|Publication number||US4424998 A|
|Application number||US 06/293,946|
|Publication date||Jan 10, 1984|
|Filing date||Aug 18, 1981|
|Priority date||Aug 18, 1981|
|Publication number||06293946, 293946, US 4424998 A, US 4424998A, US-A-4424998, US4424998 A, US4424998A|
|Original Assignee||Cecilia Lile|
|Export Citation||BiBTeX, EndNote, RefMan|
|Referenced by (6), Classifications (9), Legal Events (4)|
|External Links: USPTO, USPTO Assignment, Espacenet|
This invention relates generally to the sewing art, are particularly to a tool for reaching into the confined places in cloth dolls which is able to grasp the doll fabric for turning the doll inside out and which also is able to grasp filler material for placement into these confined areas.
In the practice of making cloth dolls, and similar items, the doll is first sewn together with what is to be the outer surface on the inside. After the pieces of the doll are sewn together, the doll is turned inside out, or reversed, and stuffed with filling material through an opening left in the seam. After stuffing is completed the opening is sewn together to finish the doll.
Two difficult steps are encountered in making these dolls. First, there are problems turning the narrow areas of the doll, such as the appendages, inside out because of the difficulty in reaching into these confined spaces. Second, after the doll is reversed, so that the finished surface is on the outside, it is difficult to stuff these confined areas with filling material to produce a finished doll which is both evenly and adequately stuffed.
Heretofore the reversing of the confined sections and their filling has been performed by hand-pushing the doll material right side out by uing a dowel or pencil or screwdriver. Stuffing the doll a little bit at a time and pushing the stuffing down with a dowel. The use of rod-like objects to poke and prod stuffing into these sections has also caused problems by producing a finished doll which is not evenly filled and has, therefore, a lumpy and uneven feel and appearance.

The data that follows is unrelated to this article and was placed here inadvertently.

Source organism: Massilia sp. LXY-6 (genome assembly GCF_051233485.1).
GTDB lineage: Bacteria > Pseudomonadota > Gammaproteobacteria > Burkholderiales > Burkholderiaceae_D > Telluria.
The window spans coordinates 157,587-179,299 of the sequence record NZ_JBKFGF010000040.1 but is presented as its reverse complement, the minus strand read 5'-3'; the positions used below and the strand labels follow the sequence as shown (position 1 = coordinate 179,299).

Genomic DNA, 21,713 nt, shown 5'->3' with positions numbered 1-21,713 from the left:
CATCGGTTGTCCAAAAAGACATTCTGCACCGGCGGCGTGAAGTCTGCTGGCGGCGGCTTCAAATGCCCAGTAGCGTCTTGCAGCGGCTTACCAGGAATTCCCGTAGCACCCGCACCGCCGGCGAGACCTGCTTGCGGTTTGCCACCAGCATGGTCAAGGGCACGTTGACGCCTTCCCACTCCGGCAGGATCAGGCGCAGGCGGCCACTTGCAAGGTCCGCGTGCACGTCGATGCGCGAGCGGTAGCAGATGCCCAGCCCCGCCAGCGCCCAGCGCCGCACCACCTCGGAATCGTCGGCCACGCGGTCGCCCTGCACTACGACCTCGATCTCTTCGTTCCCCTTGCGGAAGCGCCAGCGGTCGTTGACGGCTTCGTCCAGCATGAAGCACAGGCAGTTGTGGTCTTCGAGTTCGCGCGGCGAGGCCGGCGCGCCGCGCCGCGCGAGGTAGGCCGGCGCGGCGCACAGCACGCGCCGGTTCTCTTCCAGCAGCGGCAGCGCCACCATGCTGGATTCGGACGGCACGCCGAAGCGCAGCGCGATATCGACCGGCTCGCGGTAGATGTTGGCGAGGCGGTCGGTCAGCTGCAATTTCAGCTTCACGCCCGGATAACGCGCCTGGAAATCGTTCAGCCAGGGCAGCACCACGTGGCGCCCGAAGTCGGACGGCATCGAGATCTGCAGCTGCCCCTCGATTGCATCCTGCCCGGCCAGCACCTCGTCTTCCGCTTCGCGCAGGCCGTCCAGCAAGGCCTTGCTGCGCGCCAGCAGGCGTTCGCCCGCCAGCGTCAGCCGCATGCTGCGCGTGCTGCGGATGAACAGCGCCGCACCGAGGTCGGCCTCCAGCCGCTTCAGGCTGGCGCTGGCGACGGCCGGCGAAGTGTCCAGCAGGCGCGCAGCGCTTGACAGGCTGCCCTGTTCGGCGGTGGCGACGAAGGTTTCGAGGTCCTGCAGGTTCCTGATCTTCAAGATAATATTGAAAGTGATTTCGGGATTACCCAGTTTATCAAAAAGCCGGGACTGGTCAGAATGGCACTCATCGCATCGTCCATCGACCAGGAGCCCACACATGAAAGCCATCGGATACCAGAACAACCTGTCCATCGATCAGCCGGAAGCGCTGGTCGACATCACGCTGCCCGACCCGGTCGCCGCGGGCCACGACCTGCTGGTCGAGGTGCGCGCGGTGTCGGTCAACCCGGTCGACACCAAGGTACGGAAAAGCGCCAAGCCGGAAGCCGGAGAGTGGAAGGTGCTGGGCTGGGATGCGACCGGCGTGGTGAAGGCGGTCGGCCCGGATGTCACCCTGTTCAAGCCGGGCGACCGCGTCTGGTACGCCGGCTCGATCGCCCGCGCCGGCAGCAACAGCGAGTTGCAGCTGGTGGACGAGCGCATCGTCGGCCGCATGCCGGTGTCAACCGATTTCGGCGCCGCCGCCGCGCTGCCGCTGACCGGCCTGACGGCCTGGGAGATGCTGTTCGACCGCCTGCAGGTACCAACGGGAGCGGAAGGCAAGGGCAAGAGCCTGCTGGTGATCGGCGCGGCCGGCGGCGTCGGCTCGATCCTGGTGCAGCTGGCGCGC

An additional problem encountered in using rod like devices in making cloth dolls is that these implements have sharp ends or edges which easily tear the doll fabric when reversing or stuffing the doll.
It is the object of the present invention to provide a tool which can reach into the confined areas of a cloth doll and grasp the cloth to facilitate turning the doll inside out.
It is a further object of the present invention to provide a tool which can reach into the confined areas of a cloth doll and place filling material of the desired amount into the specific locations to achieve an adequate and even filling.
A third object of this invention is to provide a tool for reversing and stuffing these dolls which is without sharp edges and tips, enabling the tool to be used without tearing the doll fabric.
These and other objects are achieved according to the present invention by providing a tool which is in the form of a long and narrow device having finger guides, straight shanks, jaws with flat inner surfaces, and a smooth or rounded tip end.
The device is formed from two members, each comprising a finger guide section, a shank section and a jaw section. The two members are joined together by a screw or pin, or a similar means, at a pivot point where the jaw section becomes the shank section. The finger guides are preferably loop-like means as are commonly found in scissors, although they can be formed in other ways. The finger guides can also be, for example, open if the tool is spring loaded, such as with a spring means located between the shanks.
The overall design of the tool is such that the two members, when closed, form a long, thin device, with the two members touching.